In this context, it is vital to safeguard the dignity of the human person, in particular by offering to all people real opportunities for integral human development and by implementing economic policies that favour the family. “Economic freedom must not prevail over the practical freedom of man and over his rights, and the market must not be absolute, but honour the exigencies of justice” (Address to the General Confederation of Italian Industry, 27 February 2016). Economic models, therefore, are also required to observe an ethic of sustainable and integral development, based on values that place the human person and his or her rights at the centre.

“Before the many barriers of injustice, of loneliness, of distrust and of suspicion which are still being elaborated in our day, the world of labour is called upon to take courageous steps in order that ‘being and working together’ is not merely a slogan but a programme for the present and the future”(Ibid.).

Only through a firm resolve shared by all economic actors may we hope to give anew direction to the destiny of our world. So too artificial intelligence, robotics and other technological innovations must be so employed that they contribute to the service of humanity and to the protection of our common home, rather than to the contrary, as some assessments unfortunately foresee.
We cannot remain silent in the face of the suffering of millions of people whose dignity is wounded, nor can we continue to move forward as if the spread of poverty and injustice had no cause. It is a moral imperative, a responsibility that involves everyone, to create the right conditions to allow each person to live in a dignified manner. By rejecting a “throwaway” culture and a mentality of indifference, the entrepreneurial world has enormous potential to effect substantial change by increasing the quality of productivity, creating new jobs, respecting labour laws, fighting against public and private corruption and promoting social justice, together with the fair and equitable sharing of profits.

There is a grave responsibility to exercise wise discernment, for the decisions made will be decisive for shaping the world of tomorrow and that of future generations. Thus, if we want a more secure future, one that encourages the prosperity of all, then it is necessary to keep the compass continually oriented towards “true North”, represented by authentic values. Now is the time to take courageous and bold steps for our beloved planet. This is the right moment to put into action our responsibility to contribute to the development of humanity.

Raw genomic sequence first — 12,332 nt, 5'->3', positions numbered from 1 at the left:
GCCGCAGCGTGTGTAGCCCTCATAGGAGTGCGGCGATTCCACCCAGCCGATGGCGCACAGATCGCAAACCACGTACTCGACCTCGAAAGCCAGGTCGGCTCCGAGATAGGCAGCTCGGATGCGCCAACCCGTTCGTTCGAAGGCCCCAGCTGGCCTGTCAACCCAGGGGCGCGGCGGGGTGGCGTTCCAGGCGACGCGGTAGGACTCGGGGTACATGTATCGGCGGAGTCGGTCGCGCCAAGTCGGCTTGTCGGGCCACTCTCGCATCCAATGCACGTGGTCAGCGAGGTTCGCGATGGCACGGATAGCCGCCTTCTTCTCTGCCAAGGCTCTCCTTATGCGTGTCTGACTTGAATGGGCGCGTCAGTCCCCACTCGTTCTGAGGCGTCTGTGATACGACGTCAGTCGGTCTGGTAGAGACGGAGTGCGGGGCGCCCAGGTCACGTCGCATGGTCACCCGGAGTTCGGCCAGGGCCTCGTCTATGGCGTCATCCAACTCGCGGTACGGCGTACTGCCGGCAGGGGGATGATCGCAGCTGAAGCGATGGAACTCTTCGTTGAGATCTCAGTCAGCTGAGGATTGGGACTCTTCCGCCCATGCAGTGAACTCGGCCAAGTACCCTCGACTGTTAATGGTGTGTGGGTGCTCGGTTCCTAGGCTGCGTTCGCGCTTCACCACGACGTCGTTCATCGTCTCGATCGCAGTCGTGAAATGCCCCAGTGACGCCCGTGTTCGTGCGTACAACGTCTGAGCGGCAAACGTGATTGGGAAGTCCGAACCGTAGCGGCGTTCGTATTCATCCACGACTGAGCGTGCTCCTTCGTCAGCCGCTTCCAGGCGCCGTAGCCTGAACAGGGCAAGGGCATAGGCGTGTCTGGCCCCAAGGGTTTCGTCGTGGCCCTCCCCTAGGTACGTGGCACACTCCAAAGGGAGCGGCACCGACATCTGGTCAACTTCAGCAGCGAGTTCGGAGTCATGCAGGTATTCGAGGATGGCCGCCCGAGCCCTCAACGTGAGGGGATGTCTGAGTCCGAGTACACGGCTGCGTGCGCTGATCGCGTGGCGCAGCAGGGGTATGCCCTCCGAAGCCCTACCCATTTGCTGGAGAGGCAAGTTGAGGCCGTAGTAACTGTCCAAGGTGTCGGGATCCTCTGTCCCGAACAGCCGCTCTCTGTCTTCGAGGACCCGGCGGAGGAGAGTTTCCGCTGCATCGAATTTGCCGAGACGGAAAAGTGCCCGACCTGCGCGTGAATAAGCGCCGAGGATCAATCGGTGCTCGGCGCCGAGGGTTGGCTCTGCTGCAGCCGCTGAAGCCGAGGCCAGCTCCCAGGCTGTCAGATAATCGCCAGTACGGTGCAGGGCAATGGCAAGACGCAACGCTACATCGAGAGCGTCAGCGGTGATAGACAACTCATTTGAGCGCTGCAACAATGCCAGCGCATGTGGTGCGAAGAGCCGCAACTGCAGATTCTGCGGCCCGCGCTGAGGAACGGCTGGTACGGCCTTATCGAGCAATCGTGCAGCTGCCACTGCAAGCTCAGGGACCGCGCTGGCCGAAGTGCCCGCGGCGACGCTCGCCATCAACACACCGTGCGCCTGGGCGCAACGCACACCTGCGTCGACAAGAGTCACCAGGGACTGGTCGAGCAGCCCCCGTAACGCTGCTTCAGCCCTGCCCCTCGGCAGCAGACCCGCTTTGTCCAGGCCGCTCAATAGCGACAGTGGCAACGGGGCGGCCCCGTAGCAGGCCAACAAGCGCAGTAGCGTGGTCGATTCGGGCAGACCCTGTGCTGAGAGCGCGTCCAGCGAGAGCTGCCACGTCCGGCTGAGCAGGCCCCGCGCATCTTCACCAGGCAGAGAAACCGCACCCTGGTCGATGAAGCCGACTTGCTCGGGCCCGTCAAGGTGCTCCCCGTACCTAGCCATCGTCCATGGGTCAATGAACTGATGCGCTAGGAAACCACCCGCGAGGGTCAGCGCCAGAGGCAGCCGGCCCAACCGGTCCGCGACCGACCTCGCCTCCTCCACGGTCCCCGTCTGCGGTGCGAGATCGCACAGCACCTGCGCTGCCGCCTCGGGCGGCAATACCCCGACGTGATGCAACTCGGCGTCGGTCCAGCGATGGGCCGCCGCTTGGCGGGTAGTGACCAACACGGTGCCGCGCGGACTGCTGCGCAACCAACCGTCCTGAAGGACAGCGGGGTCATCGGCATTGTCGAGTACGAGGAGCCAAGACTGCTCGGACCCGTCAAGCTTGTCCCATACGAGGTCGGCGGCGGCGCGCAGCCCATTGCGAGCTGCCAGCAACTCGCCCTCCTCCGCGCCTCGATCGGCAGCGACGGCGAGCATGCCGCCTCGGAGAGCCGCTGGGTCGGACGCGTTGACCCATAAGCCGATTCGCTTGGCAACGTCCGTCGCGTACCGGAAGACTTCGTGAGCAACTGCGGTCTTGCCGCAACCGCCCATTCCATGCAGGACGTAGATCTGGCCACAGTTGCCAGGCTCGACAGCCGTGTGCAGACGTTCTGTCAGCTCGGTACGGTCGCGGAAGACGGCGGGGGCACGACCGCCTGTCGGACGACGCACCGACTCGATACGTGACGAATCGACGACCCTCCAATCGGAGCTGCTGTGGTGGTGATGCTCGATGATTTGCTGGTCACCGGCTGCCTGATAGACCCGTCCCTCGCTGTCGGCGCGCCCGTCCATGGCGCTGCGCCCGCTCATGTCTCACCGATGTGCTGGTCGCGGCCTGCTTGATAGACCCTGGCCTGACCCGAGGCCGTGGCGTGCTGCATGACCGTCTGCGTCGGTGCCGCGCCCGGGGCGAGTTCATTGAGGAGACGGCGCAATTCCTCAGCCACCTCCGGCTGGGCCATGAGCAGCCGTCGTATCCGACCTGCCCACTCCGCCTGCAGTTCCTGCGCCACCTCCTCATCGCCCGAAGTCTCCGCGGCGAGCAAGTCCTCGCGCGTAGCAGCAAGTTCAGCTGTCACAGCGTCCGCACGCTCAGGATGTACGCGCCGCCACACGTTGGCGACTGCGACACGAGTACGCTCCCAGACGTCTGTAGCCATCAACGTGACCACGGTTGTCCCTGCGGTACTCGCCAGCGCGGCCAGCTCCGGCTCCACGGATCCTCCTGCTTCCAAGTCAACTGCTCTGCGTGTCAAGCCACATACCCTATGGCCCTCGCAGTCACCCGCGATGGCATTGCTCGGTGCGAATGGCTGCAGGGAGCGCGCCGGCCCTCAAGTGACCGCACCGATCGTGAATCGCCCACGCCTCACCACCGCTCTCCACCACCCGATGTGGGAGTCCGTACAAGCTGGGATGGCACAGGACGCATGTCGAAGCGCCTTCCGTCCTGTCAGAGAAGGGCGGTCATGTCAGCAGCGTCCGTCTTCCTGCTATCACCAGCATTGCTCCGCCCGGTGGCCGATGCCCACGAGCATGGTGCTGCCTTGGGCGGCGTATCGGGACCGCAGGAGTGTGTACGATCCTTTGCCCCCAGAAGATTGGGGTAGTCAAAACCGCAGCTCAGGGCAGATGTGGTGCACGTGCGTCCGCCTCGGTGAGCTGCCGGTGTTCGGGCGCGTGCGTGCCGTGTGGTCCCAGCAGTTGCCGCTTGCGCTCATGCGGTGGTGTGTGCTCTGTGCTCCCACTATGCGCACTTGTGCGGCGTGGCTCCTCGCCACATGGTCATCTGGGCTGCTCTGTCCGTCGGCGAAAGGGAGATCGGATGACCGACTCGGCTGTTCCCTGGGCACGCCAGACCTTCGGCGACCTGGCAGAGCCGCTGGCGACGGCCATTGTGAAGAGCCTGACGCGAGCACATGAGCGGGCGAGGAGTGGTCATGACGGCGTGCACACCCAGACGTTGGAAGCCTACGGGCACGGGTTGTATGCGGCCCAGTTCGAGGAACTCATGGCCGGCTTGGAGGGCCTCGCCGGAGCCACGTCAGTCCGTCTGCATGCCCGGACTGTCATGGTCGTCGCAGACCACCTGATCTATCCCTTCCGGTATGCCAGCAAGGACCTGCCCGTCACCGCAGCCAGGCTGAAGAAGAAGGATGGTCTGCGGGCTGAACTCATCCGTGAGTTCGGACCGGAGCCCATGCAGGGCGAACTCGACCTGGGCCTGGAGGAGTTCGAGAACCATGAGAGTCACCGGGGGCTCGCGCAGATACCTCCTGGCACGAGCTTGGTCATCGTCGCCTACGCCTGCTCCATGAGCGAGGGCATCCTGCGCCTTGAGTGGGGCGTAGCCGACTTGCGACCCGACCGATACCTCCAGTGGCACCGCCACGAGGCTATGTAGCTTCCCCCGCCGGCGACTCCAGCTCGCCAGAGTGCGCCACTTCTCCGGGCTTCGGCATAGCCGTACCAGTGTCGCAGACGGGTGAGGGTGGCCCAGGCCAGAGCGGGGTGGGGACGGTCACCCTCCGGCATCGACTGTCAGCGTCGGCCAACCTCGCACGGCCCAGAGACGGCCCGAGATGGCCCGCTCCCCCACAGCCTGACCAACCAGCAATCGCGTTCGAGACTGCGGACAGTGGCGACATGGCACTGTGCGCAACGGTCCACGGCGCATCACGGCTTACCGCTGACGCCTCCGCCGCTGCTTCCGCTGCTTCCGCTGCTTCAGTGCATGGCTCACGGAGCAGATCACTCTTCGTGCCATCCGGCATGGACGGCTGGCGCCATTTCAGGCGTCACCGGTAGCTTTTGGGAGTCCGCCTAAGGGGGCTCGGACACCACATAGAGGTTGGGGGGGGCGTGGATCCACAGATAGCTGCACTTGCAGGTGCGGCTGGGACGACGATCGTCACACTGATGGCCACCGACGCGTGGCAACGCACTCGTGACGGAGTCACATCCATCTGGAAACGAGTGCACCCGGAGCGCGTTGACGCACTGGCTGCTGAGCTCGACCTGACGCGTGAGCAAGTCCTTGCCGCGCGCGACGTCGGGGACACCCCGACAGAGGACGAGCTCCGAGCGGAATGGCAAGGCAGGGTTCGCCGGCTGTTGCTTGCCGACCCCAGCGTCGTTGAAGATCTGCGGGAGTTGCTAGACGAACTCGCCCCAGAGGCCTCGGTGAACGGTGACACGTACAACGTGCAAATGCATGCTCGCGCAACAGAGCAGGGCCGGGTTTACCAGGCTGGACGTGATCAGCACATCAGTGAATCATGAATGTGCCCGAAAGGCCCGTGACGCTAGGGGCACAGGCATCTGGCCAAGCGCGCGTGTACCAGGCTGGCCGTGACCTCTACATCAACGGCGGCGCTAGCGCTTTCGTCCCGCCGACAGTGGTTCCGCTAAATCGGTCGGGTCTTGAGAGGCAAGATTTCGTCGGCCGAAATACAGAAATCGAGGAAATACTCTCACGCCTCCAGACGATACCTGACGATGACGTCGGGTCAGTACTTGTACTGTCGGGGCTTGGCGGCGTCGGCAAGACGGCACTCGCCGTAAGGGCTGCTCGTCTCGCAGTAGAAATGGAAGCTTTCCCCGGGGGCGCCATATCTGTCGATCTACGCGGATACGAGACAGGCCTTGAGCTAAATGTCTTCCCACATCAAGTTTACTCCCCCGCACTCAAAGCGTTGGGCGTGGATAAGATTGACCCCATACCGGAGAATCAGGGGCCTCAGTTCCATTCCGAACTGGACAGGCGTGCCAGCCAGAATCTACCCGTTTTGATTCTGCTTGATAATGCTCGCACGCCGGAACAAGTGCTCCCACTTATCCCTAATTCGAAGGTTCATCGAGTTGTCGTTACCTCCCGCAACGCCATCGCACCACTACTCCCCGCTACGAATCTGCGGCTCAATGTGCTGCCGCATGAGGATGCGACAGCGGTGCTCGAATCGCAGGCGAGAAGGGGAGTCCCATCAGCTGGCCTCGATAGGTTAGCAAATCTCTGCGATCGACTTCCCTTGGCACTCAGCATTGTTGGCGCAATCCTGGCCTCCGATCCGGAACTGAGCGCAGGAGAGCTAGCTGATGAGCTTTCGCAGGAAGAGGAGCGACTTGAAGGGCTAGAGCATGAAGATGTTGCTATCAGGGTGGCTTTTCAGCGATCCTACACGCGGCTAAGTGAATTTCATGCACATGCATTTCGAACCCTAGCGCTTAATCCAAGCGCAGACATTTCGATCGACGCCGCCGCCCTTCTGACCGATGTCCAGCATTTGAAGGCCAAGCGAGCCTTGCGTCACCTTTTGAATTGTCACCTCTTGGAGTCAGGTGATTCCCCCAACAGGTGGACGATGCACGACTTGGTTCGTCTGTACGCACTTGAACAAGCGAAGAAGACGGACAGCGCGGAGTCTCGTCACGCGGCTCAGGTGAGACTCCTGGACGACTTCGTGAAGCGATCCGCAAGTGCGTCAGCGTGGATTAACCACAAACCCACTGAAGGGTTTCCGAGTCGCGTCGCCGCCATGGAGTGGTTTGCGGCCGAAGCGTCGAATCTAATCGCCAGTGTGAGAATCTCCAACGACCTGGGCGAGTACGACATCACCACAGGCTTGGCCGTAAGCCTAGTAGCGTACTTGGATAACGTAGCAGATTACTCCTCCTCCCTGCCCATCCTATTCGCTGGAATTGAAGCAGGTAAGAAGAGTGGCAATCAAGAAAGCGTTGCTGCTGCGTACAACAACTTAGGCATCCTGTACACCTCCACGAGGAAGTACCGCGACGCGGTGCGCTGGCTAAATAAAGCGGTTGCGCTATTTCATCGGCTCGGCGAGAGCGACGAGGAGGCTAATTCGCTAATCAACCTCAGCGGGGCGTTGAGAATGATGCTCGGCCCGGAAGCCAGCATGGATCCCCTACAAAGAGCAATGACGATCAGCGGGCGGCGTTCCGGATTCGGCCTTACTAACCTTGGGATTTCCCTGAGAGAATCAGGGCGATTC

I hope, therefore, that this 2018 meeting of the World Economic Forum will allow an open, free, and respectful exchange, and be inspired above all else by the desire to advance the common good.
In renewing my best wishes for the success of the meeting, I willingly invoke upon you and all participating in the Forum the divine blessings of wisdom and strength.

From the Vatican, 12 January 2018

A SPOTLIGHT ON SAINTS DAMIEN AND MARIANNE OF MOLOKAI’I

RECENT PAPAL TWEETS:

Sunday, October 8: When you experience bitterness, put your faith in all those who still work for good: in their humility lies the seed of a new world.

Monday, October 9: The search for peace is an open-ended task, a responsibility that never ends and that demands the commitment of everyone.

Put this on your calendar: At 5 pm Rome time on Thursday, October 26, from a small room in the Paul VI Hall, Pope Francis will have a linkup with the crew of the International Space Station.

A SPOTLIGHT ON SAINTS DAMIEN AND MARIANNE OF MOLOKAI’I

On Sunday I leave for Hawaii to participate in the October 20-22 Saints Damien and Marianne Catholic Conference at the Honolulu Convention Center. I am very excited about the conference because, starting in 2008, I have spent years researching the lives and works of Saints Damien and Marianne Cope, and then covering their canonizations in Rome (respectively 2009 and 2012), and now I can share my stories and listen to the stories of others who also love Hawaii’s two very special saints.